Bunny Blog

Tag Archives: litter training

Featured Product: Yesterday’s News

Rabbit in litterbox

One complaint I often hear from people about their rabbit’s litter box is that it smells. When I press further, I find out they are using newspapers to line the litter box. Unfortunately, sheets of newspaper just don’t absorb the strong smell of rabbit urine.

yesterdaysnewsUsing a newspaper pellet litter like Yesterday’s News will solve the problem. Even though it’s made of newspaper, the compressed pellets somehow neutralize the odor much more effectively than sheets of newspaper.

Note: When choosing a litter or bedding for your rabbit, you should not use clay-based litter or cedar shavings because they are detrimental to rabbits’ respiratory systems. Always use a non-dusty litter/bedding made from recycled paper.

Learn more about litter training your rabbit at our article, Litter Training Your Pet Rabbit.

Here are a few tips about using a recycled paper pellet litter:

  • Just put a very shallow layer of the litter in the litter box — enough so that the bottom is covered. It does not have to be deep because rabbits do not bury their droppings like cats. Furthermore, you will be discarding ALL of the litter every time you clean it, so you want to use the least amount possible to make it last and save money.
  • You can buy large bags of Yesterday’s News that are marketed for cats. You don’t have to get ones marketed for rabbits. Just be sure to buy the unscented version.
  • Put hay on top of the thin layer of litter. Rabbits like to eat and poop at the same time. So this encourages them to use the litter box.  Just be sure your rabbit has access to clean, fresh hay at all times.

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Litter Training: Rabbit Adoptathon Week

Coco in the litterbox eating hayToday’s theme for Rabbit Adoptathon week will be about litter training. We get a lot of emails from people who are frustrated by stubborn, “outside-the-box” bunnies. Here are our best tips:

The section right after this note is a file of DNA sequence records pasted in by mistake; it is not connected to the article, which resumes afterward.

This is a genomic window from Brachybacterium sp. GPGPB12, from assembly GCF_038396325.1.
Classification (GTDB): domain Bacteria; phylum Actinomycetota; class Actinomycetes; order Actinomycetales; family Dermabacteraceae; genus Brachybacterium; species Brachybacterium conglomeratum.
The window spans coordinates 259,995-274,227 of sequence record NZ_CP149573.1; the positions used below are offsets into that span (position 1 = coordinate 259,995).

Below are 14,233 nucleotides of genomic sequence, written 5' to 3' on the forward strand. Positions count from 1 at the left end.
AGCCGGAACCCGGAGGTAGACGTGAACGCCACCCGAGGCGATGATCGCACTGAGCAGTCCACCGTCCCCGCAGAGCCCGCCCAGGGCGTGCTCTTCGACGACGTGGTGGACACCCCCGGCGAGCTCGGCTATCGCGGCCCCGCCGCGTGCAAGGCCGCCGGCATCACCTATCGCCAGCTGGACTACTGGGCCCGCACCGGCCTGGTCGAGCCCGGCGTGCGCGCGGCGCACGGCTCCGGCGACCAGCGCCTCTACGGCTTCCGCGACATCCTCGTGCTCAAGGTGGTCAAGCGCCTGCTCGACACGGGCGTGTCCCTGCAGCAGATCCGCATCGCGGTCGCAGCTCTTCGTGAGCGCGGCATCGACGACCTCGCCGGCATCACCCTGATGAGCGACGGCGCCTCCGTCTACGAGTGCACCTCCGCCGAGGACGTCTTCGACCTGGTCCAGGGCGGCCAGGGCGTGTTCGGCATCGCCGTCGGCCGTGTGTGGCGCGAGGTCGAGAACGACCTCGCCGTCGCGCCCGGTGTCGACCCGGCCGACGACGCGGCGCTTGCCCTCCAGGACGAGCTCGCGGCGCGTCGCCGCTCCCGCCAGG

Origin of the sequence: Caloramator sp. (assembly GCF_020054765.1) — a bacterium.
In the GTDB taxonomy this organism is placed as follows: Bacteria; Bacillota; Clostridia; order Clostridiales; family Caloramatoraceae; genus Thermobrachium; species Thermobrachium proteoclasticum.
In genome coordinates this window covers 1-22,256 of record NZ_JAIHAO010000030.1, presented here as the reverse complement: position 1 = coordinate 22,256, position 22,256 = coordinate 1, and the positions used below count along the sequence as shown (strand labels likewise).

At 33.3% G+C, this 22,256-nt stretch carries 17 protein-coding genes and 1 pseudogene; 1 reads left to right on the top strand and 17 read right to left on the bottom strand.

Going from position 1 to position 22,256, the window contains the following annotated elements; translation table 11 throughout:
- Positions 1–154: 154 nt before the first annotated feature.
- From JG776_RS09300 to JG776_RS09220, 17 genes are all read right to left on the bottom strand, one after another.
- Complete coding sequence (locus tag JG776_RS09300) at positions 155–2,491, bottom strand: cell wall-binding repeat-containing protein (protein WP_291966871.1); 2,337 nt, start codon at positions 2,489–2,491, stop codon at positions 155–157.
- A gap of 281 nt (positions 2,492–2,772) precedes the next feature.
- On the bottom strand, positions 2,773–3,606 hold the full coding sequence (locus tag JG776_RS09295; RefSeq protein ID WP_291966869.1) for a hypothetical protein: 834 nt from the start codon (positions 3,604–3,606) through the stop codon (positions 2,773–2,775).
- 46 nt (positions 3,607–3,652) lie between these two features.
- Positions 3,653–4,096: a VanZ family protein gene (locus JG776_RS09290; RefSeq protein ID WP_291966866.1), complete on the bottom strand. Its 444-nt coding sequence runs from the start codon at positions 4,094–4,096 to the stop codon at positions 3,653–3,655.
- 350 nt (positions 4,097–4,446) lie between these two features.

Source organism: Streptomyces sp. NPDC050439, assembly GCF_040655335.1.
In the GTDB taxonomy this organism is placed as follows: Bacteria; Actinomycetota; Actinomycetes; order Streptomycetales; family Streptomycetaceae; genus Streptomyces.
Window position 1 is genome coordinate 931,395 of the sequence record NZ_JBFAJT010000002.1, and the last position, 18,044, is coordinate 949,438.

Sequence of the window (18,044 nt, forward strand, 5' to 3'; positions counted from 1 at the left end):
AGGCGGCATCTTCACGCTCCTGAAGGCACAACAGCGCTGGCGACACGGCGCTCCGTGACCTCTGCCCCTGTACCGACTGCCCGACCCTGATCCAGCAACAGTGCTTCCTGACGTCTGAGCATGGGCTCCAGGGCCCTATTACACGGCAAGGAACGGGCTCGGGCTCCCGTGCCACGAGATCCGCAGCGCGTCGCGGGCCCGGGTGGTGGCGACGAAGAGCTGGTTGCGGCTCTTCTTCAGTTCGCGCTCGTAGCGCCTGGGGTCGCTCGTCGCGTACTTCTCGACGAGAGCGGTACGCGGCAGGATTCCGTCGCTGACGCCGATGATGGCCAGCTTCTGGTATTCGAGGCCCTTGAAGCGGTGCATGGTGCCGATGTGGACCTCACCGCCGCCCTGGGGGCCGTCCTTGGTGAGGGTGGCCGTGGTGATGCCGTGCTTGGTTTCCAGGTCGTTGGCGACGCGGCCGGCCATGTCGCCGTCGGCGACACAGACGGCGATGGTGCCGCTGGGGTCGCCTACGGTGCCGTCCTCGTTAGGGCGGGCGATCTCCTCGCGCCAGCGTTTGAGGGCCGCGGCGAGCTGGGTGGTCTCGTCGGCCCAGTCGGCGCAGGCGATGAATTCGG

• Rabbits tend to poop while they eat hay. So it is always a good idea to place ample amounts of hay either in the litterbox or in a hayfeeder right next to the litterbox (so the bunny is forced to sit in the litterbox if he wants to munch on hay).
  • Mop up urine with a paper towel and pick up stray poop and place both in the litterbox. This helps get the message across that the litterbox is the place that they should do their business.
  • Be patient and persistent. Litter training takes time, especially if your rabbit has learned bad habits. It takes a while to retrain them. If you can see they’re about to go to the bathroom outside their litterbox (they may lift their tail or sometimes they sort of shimmy down in a seated position right before they go), try to pick them up and put them in the litterbox or corral them in. This is oftentimes easier said than done of course.
  • Limit their space. If your bunny is free reign, you may want to limit their space initially using a puppy pen until your rabbit is consistently practicing good litterbox habits. Then, very gradually increase the space, ensure those good habits remain intact. Eventually, you will be able to take away the puppy pen completely.
  • If your bunny is insistent on going in one corner of the room, sometimes it’s easier to give in to their stubbornness, and place a litterbox in that corner. Sometimes when rabbits consistently choose another place to go, they are trying to tell you that that’s where they want to go.
  • If your rabbit is pooping/spraying pee everywhere, this is probably due to your rabbit marking his territory. It’s a good idea to get your rabbit spayed/neutered in order to ease territorial feelings.
  • Sometimes rabbits deliberately pee on your couch or bed because they’re showing you who’s Top Bunny in the house.  You should correct their misconception immediately.  See our blog post, “Being Top Bunny” and the House Rabbit Society’s article, “FAQ: Training” for more information.

More litter training information:

If you have any other great litter training tips or tricks, please share them!